Having started life as a US-centric pre-Christmas Sales phenomenon, the day after Thanksgiving, now universally known as “Black Friday”, traditionally sees retailers offering heavily promoted discounts on everything from televisions and mobile phones to luxury fashion brands.

However, according to new research by Tosshan Ramgolam, Brand Advisor at online IP and brand protection software provider Incopro, the run-up to this year’s Black Friday has seen a huge spike in online counterfeiting activity. For one well-known premium fashion brand, in particular, 15,989 high-risk and possible fake listings were identified on eBay alone during November, compared to 8,588 in the preceding October – an increase of 86% over just one month. The research also identified a spike in counterfeit Amazon listings for a famous cosmetics brand, with 562 high-risk listings detected in November 2019 compared to 212 in October – an increase of 165%.

This sharp increase in infringement experienced on online marketplaces is echoed on social media, with posts promoting counterfeits often hijacking both generic Black Friday hashtags and those set up by brands themselves. By way of example, the research notes the increasing use of #blackfriday and #promoblackfriday in Instagram posts to promote counterfeit watches during the four-week run-up to the day itself.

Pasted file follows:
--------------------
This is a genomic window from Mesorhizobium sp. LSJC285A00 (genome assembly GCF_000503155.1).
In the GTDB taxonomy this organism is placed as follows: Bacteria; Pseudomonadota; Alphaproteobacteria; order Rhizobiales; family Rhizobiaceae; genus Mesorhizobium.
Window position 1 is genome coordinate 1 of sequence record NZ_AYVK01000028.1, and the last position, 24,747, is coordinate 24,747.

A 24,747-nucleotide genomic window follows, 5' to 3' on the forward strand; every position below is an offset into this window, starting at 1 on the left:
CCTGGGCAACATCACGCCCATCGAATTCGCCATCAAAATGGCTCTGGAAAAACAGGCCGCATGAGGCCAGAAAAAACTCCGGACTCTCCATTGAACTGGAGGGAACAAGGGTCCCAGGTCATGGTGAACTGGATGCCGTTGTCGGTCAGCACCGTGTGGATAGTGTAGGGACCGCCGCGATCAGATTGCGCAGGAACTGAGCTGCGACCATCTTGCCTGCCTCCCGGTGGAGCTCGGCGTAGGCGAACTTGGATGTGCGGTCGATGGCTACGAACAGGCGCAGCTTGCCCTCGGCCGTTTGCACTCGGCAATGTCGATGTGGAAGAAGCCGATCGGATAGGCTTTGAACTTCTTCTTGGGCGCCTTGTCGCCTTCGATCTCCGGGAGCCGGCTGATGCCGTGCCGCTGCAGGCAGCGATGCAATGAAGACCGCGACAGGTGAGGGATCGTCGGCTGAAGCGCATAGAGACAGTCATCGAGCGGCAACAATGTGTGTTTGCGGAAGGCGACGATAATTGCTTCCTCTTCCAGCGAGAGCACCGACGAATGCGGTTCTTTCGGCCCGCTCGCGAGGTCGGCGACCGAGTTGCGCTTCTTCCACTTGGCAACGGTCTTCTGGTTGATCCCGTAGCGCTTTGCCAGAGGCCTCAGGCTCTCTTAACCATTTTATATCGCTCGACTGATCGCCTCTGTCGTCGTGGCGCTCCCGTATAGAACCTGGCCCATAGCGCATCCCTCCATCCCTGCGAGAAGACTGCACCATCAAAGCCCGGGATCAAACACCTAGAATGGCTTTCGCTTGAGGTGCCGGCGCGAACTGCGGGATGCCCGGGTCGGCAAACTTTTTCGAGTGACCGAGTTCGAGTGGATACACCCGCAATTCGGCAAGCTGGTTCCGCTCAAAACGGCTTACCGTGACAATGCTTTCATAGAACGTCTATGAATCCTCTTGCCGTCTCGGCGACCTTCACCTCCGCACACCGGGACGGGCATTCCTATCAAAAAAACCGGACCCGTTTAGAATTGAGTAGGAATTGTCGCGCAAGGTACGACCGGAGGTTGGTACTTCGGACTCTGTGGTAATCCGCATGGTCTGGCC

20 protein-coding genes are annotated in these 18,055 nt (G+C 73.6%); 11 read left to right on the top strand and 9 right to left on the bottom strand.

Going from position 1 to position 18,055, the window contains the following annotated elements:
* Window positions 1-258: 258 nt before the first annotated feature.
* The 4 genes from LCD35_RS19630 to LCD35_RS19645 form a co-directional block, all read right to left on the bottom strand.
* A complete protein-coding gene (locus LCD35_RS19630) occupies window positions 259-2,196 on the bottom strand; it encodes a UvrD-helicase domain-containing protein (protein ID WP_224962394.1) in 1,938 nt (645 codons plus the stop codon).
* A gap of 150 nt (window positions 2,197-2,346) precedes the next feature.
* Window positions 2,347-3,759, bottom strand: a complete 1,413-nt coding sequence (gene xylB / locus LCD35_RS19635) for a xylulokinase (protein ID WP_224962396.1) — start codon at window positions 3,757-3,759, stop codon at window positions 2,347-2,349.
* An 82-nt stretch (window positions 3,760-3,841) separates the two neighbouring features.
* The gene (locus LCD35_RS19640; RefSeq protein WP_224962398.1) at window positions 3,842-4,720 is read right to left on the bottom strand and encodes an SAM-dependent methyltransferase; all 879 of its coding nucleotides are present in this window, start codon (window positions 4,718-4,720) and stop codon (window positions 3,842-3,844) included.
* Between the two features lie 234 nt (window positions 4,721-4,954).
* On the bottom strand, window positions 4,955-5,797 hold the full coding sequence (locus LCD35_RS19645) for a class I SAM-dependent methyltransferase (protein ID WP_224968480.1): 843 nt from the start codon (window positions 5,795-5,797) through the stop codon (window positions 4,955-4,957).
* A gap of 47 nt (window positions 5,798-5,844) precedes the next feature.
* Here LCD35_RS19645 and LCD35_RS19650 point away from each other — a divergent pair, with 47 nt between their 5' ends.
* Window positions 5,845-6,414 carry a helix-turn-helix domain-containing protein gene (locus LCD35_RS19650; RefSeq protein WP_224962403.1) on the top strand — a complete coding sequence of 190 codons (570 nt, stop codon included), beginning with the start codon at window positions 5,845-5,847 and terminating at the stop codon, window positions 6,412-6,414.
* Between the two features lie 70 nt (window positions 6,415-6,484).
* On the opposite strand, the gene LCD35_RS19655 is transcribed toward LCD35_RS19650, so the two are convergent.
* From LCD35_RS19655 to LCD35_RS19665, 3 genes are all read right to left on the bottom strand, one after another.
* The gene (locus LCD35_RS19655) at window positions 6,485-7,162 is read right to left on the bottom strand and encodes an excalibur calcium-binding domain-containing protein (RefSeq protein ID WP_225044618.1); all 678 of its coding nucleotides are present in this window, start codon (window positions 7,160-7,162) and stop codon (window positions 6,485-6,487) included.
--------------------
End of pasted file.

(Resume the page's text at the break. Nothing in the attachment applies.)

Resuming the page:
Says Tosshan of the findings: “In order to protect consumers from buying fakes, marketplaces need to invest greater resources into monitoring and responding to requests for takedowns during the holiday season. Just a short three-hour window where a counterfeiter holds the buy box on Amazon (the option to buy now or add the item into the shopping basket) or a fraudulent eBay listing tops the platform’s search ranking is enough for dangerous goods to be purchased by hundreds if not thousands of consumers. Ultimately, platforms need to do more to protect consumers. If they don’t, greater regulation of the e-commerce landscape that places increased responsibility on platforms may become necessary”.

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